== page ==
So what happened? What made these ‘areas’ become ‘countries’ and follow very different paths? The War (i). But this is not a satisfactory answer…Why the war? What made these people fight against each other in what has been considered the most brutal conflict Europe experienced since World War II? There is no easy answer, but by reading articles and books, and listening to people, one word kept being repeated: identity. It was a problem of identity. Which identity? Whose? In a Western World where we are told we can choose who we are, and we can change who we are constantly (even by buying a newly advertised product), this ‘liquidity’ of identity, as Bauman put it (ii), is strongly at odds with the idea of war, of conflict. But identity in the Balkan context means only one type of identity: the national one.
As the writer Slavenka Drakulić (iii) says, one identity among the many we might own became the only relevant one. People stopped being identified by what they were doing, what they thought, by their values, or their interests. Even more stable identities were forgotten: class, gender, occupation, family role, all struck down because only one identity became socially important, and was allowed to draw a line between ‘us’ and ‘them’: nationality.
But how were the nations defined? As the philosopher Rada Iveković (iv) argues, in Yugoslavia, the end of Communism and its overarching trans-national ideology did not only bring the revival of national identities, as we might be generally inclined to think, but it spurred an active ‘construction’ of them.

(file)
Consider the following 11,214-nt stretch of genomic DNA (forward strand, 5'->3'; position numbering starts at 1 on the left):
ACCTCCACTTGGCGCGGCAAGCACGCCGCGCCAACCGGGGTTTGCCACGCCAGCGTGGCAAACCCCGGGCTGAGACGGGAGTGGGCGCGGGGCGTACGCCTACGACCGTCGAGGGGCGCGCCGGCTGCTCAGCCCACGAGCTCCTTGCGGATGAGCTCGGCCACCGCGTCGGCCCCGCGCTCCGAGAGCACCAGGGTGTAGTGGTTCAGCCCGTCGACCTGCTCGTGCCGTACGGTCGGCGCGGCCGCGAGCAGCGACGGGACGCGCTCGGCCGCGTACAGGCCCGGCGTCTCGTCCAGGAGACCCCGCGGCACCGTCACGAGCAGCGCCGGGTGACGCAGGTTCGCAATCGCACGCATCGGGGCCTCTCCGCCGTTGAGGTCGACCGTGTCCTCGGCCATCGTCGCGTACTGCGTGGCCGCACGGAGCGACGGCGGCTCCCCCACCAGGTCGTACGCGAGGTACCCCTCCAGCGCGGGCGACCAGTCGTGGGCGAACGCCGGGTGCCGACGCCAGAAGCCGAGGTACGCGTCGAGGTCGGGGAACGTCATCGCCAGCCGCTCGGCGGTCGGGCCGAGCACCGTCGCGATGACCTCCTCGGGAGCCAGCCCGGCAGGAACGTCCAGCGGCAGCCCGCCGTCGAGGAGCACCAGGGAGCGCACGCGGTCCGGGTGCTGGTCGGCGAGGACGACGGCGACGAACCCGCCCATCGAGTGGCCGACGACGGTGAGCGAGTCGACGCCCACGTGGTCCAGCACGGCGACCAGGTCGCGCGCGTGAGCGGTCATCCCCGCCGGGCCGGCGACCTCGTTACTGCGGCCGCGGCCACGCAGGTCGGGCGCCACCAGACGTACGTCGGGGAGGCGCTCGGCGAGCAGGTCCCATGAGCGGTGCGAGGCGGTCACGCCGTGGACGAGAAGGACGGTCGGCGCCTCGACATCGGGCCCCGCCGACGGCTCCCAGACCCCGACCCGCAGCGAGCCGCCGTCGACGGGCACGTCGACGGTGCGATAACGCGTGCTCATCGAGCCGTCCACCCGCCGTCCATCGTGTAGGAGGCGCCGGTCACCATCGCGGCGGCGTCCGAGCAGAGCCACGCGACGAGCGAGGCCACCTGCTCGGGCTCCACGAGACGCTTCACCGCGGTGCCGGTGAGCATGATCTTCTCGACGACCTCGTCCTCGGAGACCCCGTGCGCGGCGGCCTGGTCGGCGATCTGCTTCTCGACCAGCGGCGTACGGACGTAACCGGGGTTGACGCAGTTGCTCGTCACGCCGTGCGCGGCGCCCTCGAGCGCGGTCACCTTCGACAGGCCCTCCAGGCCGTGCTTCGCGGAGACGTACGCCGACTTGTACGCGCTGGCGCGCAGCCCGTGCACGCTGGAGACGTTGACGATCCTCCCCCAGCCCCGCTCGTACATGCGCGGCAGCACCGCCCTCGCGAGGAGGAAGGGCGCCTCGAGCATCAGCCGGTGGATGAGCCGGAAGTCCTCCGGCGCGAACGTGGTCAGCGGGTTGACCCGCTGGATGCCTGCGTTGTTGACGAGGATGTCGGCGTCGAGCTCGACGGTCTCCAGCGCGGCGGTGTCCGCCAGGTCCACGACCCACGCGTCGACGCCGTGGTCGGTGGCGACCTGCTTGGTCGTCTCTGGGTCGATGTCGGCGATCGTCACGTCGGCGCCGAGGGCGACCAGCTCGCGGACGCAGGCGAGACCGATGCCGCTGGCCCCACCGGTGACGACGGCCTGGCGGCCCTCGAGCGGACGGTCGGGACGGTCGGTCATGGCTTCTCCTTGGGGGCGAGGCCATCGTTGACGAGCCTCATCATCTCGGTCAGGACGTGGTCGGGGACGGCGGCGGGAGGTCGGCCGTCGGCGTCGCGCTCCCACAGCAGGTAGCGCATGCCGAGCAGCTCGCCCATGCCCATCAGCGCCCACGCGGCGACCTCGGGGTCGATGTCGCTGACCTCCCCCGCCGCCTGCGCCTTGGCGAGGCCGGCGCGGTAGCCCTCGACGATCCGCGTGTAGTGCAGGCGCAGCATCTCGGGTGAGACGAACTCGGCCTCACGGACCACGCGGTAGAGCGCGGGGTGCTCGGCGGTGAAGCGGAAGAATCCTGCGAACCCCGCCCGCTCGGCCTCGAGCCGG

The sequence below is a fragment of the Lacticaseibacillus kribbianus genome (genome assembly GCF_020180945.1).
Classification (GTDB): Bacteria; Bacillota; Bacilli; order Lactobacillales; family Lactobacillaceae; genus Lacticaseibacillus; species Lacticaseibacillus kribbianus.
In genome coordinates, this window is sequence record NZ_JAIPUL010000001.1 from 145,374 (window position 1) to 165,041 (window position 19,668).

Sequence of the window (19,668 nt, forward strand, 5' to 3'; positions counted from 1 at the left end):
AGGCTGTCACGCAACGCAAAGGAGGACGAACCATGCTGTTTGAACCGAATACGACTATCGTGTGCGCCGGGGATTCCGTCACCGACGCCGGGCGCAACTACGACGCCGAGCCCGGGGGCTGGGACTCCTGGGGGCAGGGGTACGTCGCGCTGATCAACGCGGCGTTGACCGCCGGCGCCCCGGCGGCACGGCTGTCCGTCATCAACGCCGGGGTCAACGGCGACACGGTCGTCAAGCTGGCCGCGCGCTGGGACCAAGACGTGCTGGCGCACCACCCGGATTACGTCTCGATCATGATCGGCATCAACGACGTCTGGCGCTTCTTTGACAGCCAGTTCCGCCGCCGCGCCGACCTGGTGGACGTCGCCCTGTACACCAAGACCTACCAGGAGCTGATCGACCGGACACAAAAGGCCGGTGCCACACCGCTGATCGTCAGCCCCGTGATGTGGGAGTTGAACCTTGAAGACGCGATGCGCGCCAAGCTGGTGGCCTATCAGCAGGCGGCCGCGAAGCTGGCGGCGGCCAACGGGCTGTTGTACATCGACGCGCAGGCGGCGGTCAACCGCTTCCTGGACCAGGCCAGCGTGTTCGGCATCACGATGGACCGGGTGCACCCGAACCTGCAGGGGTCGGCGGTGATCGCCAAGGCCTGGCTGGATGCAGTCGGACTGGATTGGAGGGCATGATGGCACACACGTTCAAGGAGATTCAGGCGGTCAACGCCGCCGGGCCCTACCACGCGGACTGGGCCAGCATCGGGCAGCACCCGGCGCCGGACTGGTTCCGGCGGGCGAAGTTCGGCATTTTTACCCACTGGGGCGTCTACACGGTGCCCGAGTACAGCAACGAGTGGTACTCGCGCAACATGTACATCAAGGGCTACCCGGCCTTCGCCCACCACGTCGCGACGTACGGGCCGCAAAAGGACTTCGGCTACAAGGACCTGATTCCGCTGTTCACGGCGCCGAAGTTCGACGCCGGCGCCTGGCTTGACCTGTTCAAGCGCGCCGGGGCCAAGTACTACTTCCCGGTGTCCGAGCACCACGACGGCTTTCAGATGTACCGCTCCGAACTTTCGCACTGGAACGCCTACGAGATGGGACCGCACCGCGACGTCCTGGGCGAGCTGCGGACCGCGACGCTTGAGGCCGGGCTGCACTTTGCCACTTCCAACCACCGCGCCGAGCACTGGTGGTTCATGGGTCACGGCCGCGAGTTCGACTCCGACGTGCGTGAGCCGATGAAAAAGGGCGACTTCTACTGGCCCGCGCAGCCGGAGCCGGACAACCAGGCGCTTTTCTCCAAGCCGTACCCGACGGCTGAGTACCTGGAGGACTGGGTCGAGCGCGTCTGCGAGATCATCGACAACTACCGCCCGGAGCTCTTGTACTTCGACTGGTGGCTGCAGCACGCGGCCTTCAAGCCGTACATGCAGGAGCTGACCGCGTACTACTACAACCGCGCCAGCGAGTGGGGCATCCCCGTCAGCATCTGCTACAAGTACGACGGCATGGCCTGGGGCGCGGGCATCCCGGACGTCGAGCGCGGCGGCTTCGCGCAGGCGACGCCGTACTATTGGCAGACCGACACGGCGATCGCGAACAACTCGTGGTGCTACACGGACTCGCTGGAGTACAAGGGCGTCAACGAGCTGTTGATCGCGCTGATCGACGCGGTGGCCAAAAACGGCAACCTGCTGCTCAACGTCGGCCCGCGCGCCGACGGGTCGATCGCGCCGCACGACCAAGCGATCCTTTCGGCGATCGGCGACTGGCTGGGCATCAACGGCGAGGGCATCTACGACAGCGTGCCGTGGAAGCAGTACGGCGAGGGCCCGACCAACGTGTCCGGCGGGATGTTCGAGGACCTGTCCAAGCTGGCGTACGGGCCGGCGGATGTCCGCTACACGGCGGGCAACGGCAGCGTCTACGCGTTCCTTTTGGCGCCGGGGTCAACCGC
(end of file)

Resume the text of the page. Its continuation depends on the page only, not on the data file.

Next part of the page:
Despite cultural differences having existed in the Balkans for centuries, they never coincided with clear nationalities. Historically, the West Balkans share both a common and a diverse past, separated between the Austrian and the Ottoman Empires. The border varied greatly throughout the centuries, as repeated wars tried in vain to set a clear frontier between what was considered the West (Austria and later Austria-Hungary) and the East (Turkey and the Muslim World), before being unified under Yugoslavia. Language, one of the strongest markers of identity, was not a good candidate to draw lines between nations. Most people in ex-Yugoslavia speak Serbo-Croatian, a Slavic language which was fairly homogenous across areas, despite the fact that some wrote it in Cyrillic scripts and others in the Latin one.
Religion seemed to play a more important role in defining national identities, as the Croatians mostly identified as Catholic, the Serbs as Orthodox, and the Bosniaks as Muslim. But religious affiliation was historically never perceived as strongly relevant, especially in multi-religious regions such as Bosnia, where people of different faiths worked, lived, and sometimes even married each other. This becomes clear when looking at Sarajevo from a neighbouring hill, where Catholic bell-towers, Orthodox domes, Muslim minarets and even Jewish synagogues mix together in a beautiful skyline. So what was national identity all about?